purchased for $21, announced today that it is giving away 100 VIP Passes to anyone with plans to celebrate their 21st birthday in Vegas before April 30th, 2004. Passes will be given to the first 100 people to fax proof of name, age, mailing address, phone number and travel plans to 520-393-8132.
The Pass includes a variety of Comps including VIP entrance and no cover to nightclubs such as House of Blues, Coyote Ugly, Bikinis and Drai’s-After Hours, free show admissions to Crazy Girls and Showgirls of Magic for the guys and Thunder from Down Under for the girls. Add in the free food and extra surprises and these lucky new 21 year olds will get the chance to indulge themselves in a Vegas that’s usually reserved for celebrities and high rollers. –by CelebrityAccess Staff Writers
Dera & Associates Renamed, New Partners Named
(CelebrityAccess News Service) — Joe Dera, founder and chief executive of Dera & Associates Public Relations Inc., has formed a new partnership with longtime associates Chris Roslan and Eileen Campion, renaming the firm, Dera, Roslan & Campion, Inc. Public Relations.
Roslan and Campion will share the title of president and managing partner and will report directly to Dera. The move is designed to reflect the continue growth of the firm and the contributions Roslan and Campion have made to that success.
Dera & Associates was founded in 1989 as a full service public relations firm with a strong emphasis on music and television campaigns. During its initial tenure, the firm handled campaigns for David Bowie, National Geographic Television, CNBC, Ray Davies, Paul McCartney, The History Channel International, ZZ Top, Angel/EMI Classics, Ringo Starr, Manhattan Records, UB40, the late Robert Palmer, Clint Black, Duran Duran, Foreigner and The Biography Channel.
Under Roslyn's leadership, the entertainment and corporate divisions have expanded to include a diverse group of clients, including campaigns for Angel/EMI/Manhattan Records, Arista Associated Labels/BMG/RCA Victor, Sparrow Label Group/EMI CMG, Metropolitan Entertainment, Metropolitan Talent, AEG Live, Narada, American Gramaphone, Epic/Sony, Curb Record Group, Luis Palau and Zondervan. Roslan holds a bachelor's degree in music management and began his career at Rogers & Cowan, where he worked in the Corporate Entertainment and Music divisions. Following Rogers & Cowan, he was the head of publicity for Continuum Records, launching album campaigns for Charlie Watts and Ron Wood, as well as Kid Rock and Roger Daltrey. Roslan also handled campaigns for Patty Loveless and Restless Heart, along with supermodel Niki Taylor and the entire roster of IMG Models, prior to joining Dera & Associates in 1994. He is also an adjunct professor of the music business at various metropolitan area colleges.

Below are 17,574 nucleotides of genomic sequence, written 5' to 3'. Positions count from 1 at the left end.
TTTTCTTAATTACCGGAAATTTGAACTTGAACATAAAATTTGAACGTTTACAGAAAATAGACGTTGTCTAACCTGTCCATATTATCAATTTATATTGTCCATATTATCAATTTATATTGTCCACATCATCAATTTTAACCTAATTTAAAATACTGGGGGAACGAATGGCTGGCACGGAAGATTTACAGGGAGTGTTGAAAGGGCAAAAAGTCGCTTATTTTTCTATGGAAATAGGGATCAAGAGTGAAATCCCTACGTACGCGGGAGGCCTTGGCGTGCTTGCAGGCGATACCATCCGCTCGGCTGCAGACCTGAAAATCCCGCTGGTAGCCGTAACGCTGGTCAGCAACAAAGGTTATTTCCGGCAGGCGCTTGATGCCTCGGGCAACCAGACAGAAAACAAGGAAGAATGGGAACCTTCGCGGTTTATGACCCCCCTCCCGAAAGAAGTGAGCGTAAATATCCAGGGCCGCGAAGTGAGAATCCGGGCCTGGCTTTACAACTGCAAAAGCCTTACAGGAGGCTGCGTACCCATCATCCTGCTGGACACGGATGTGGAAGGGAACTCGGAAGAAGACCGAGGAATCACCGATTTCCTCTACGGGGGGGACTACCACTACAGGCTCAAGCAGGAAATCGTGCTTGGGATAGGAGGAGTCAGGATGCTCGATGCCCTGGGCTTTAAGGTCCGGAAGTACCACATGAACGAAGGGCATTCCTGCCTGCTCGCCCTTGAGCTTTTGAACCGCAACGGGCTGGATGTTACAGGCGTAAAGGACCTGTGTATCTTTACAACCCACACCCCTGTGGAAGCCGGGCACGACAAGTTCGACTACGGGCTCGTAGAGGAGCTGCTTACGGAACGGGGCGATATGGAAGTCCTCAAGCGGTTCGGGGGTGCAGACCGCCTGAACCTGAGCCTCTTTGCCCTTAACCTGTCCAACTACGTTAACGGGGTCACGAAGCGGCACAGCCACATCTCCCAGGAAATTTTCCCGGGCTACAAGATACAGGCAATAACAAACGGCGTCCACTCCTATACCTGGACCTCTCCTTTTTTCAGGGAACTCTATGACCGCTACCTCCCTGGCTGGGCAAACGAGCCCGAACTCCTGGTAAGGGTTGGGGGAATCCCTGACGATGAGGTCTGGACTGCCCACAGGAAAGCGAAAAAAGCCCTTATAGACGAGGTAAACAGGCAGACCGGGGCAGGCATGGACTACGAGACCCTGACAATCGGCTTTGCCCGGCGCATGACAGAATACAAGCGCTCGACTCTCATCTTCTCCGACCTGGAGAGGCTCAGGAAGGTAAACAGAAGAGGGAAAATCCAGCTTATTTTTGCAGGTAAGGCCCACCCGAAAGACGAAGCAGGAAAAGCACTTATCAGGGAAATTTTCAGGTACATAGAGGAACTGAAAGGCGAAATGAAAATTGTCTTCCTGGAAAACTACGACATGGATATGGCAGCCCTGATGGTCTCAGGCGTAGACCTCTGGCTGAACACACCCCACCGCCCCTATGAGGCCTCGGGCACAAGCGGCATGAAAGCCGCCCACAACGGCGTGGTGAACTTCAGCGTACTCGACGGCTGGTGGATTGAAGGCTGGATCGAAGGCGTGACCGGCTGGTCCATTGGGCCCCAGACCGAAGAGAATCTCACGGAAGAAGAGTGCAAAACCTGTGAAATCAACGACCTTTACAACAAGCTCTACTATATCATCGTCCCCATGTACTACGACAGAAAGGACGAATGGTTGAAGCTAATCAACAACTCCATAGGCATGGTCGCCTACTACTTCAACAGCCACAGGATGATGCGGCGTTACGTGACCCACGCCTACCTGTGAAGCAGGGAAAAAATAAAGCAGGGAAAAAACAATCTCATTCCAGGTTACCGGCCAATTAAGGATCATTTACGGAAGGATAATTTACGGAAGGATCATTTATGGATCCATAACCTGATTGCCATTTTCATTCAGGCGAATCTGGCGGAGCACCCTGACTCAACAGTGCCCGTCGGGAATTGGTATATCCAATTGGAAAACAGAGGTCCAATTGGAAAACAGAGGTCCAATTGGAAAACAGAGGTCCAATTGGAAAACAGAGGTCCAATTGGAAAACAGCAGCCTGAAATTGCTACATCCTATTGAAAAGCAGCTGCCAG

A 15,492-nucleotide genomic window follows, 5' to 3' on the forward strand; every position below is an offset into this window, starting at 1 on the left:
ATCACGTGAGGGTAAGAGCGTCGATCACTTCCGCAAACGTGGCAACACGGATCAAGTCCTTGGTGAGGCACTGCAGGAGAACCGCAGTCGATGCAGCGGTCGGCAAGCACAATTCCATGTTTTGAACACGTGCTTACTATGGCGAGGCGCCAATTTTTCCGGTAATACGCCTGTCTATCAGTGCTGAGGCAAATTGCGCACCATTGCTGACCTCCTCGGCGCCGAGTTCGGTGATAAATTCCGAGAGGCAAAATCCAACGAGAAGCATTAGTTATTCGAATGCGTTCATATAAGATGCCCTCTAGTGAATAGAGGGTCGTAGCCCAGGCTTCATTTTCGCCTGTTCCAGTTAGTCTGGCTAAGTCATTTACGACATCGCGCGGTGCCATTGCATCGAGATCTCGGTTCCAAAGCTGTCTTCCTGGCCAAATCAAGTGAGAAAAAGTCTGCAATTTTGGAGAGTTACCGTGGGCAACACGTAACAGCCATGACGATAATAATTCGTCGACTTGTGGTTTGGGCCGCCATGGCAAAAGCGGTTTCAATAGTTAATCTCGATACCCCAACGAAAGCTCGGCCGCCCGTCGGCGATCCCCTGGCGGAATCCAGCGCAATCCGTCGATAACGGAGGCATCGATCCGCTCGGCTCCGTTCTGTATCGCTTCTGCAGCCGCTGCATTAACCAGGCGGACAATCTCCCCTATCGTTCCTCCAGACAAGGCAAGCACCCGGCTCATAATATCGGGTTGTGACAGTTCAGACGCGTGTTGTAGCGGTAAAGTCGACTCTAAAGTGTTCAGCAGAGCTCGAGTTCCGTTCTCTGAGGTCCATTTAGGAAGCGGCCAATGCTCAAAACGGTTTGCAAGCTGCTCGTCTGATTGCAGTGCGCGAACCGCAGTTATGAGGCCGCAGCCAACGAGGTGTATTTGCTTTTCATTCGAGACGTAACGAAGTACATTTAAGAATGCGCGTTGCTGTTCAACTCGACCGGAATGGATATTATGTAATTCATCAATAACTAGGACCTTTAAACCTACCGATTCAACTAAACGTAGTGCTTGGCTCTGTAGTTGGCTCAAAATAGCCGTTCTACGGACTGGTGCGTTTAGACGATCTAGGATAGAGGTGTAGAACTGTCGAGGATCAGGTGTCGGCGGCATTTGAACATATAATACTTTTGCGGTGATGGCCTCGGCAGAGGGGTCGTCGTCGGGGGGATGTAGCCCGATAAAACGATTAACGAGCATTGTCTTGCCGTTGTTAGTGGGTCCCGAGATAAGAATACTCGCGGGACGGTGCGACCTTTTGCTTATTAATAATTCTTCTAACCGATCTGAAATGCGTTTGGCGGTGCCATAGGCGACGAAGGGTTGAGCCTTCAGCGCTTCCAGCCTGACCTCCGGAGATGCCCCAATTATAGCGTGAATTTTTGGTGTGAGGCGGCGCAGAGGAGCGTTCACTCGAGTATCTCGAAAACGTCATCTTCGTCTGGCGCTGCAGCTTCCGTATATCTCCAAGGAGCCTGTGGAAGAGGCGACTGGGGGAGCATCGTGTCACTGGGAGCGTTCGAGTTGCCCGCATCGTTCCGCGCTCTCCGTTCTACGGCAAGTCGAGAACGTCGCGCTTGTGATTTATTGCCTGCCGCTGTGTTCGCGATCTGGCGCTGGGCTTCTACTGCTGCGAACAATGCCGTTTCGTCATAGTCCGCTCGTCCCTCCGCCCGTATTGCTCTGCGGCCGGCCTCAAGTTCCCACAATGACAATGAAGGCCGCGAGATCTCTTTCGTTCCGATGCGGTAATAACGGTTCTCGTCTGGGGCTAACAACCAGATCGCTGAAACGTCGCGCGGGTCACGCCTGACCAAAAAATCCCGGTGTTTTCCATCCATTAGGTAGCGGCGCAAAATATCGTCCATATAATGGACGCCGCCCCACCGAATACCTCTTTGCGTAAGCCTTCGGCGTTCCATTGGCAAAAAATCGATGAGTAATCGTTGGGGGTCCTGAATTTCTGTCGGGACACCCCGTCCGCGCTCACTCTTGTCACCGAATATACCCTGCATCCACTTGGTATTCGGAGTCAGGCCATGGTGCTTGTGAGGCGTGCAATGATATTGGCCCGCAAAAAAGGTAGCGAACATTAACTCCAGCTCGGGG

Campion has taken the firm's core television business, which includes campaigns for Scripps Network, HGTV, National Geographic Television, Warner Bros. Television and DIY Network, to new levels of national exposure. She has also made the firm a leader in the promotion of large format films, handling the Oscar-winning campaign for The Old Man & The Sea, Haunted Castle, and
Destination Cinema's Lewis & Clark. The company was also the media muscle behind WGBH/Nova's critically acclaimed release of Shackleton's Antarctic Adventure. DRC, Inc. is currently promoting the giant screen film, Bugs! –Bob Grossweiner and Jane Cohen
Nashville Star Selects Judges For Its Second Season
(CelebrityAccess News Service) — The producers of Nashville Star, the grassroots talent search series to find the next country music superstar, have finalized the judges' panel for the second season, which will premiere on March 6 from 10:00 – 11:30 PM (ET/PT) on USA Network.
Returning as a judge this season will be Tracy Gershon, senior director of A&R and Artist Development at Sony Music Nashville. Joining her on the panel are country radio personality Billy Greenwood and singer/songwriter duo The Warren Brothers.
"We're confident that we've put together a panel with expertise and experience in all aspects of the music industry," said Nashville Star co-executive producer H. T. Owens. "From songwriting to performing, from music publishing and record label experience, and navigating the complex and exciting world of country radio, these people know how to get the job done and what to look for in the next 'Nashville Star.'"